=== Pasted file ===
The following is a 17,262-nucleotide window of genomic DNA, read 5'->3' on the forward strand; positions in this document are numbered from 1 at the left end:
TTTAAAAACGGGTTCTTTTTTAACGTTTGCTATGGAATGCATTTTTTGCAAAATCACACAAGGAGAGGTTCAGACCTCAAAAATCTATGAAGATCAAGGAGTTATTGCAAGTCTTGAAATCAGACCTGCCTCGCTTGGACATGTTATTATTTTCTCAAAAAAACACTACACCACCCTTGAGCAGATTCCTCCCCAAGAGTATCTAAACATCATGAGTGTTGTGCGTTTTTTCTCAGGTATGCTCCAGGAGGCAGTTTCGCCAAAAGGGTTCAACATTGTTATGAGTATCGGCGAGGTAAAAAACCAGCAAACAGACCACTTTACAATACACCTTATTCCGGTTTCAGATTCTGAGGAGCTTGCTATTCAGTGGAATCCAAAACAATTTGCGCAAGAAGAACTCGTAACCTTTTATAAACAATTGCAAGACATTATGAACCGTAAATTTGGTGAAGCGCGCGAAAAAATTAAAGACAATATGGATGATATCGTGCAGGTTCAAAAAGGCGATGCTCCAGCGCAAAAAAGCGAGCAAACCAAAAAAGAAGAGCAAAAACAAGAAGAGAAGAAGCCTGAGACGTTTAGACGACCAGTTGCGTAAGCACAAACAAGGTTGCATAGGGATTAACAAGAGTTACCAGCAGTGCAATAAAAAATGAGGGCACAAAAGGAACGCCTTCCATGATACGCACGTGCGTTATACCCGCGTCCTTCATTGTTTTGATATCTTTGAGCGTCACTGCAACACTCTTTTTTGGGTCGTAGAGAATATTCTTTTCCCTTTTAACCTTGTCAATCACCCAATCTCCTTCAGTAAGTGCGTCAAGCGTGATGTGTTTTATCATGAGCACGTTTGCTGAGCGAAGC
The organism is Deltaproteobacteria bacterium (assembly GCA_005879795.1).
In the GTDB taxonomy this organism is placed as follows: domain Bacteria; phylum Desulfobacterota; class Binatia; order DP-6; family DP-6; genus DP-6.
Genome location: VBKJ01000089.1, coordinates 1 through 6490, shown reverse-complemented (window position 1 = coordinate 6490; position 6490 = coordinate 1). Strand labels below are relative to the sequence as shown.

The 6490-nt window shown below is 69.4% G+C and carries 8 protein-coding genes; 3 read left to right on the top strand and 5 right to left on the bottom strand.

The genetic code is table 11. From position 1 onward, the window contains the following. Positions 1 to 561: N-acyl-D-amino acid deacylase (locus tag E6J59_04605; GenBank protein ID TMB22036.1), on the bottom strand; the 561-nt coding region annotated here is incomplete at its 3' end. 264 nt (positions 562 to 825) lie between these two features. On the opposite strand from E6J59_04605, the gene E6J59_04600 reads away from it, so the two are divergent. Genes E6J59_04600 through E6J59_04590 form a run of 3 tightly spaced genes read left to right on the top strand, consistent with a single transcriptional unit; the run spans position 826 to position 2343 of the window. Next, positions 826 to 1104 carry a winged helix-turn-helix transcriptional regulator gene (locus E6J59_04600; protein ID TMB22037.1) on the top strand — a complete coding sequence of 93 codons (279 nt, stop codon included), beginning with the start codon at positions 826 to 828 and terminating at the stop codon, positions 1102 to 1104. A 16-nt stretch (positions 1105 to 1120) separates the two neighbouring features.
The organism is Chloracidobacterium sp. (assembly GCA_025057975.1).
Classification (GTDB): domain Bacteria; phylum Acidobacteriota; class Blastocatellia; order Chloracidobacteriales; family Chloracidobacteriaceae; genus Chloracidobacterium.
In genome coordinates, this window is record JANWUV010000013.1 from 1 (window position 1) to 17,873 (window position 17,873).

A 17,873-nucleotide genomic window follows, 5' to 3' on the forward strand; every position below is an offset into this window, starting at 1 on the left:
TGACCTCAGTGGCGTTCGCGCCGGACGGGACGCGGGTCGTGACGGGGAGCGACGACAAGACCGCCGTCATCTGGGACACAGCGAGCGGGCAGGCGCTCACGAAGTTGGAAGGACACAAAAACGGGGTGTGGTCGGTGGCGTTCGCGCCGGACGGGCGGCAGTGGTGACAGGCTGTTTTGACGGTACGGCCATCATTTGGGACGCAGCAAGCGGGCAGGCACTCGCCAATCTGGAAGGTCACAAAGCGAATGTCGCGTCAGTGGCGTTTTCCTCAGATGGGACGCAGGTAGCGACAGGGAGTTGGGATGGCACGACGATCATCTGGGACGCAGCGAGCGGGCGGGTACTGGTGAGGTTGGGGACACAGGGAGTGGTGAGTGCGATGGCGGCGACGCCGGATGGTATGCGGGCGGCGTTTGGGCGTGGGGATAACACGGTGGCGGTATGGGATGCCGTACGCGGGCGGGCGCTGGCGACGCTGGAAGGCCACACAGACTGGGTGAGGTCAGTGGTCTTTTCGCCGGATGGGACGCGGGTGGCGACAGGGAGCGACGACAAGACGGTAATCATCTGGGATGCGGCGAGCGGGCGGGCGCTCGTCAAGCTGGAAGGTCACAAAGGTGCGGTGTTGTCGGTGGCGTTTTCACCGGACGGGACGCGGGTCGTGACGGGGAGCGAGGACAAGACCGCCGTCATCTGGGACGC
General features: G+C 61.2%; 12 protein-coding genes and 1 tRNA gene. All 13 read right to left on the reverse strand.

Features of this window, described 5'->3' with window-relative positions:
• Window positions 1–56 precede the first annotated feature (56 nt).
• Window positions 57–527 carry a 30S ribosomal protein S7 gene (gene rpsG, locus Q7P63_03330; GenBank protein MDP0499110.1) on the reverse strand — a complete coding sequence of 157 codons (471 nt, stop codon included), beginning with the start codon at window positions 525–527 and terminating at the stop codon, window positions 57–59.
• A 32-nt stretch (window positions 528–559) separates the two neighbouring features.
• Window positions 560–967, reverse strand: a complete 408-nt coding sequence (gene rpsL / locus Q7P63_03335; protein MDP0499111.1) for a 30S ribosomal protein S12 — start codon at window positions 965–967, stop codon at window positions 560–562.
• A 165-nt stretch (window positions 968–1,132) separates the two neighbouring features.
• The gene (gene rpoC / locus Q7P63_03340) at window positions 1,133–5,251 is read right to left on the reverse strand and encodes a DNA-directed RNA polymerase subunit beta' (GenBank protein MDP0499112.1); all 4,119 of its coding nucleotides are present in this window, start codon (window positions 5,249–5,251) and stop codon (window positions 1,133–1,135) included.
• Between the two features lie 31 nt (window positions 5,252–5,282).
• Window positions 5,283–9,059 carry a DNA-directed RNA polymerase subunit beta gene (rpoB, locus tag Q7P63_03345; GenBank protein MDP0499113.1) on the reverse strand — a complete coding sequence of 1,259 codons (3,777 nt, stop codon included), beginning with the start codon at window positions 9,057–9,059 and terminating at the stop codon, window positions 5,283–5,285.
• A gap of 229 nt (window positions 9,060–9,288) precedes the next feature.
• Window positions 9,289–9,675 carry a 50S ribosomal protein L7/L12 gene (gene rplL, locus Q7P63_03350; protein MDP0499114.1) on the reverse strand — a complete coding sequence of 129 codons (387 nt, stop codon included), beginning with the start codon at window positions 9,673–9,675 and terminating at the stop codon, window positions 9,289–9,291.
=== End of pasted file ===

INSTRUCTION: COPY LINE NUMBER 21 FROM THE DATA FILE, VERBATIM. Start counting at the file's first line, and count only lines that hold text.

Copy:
• Between the two features lie 31 nt (window positions 5,252–5,282).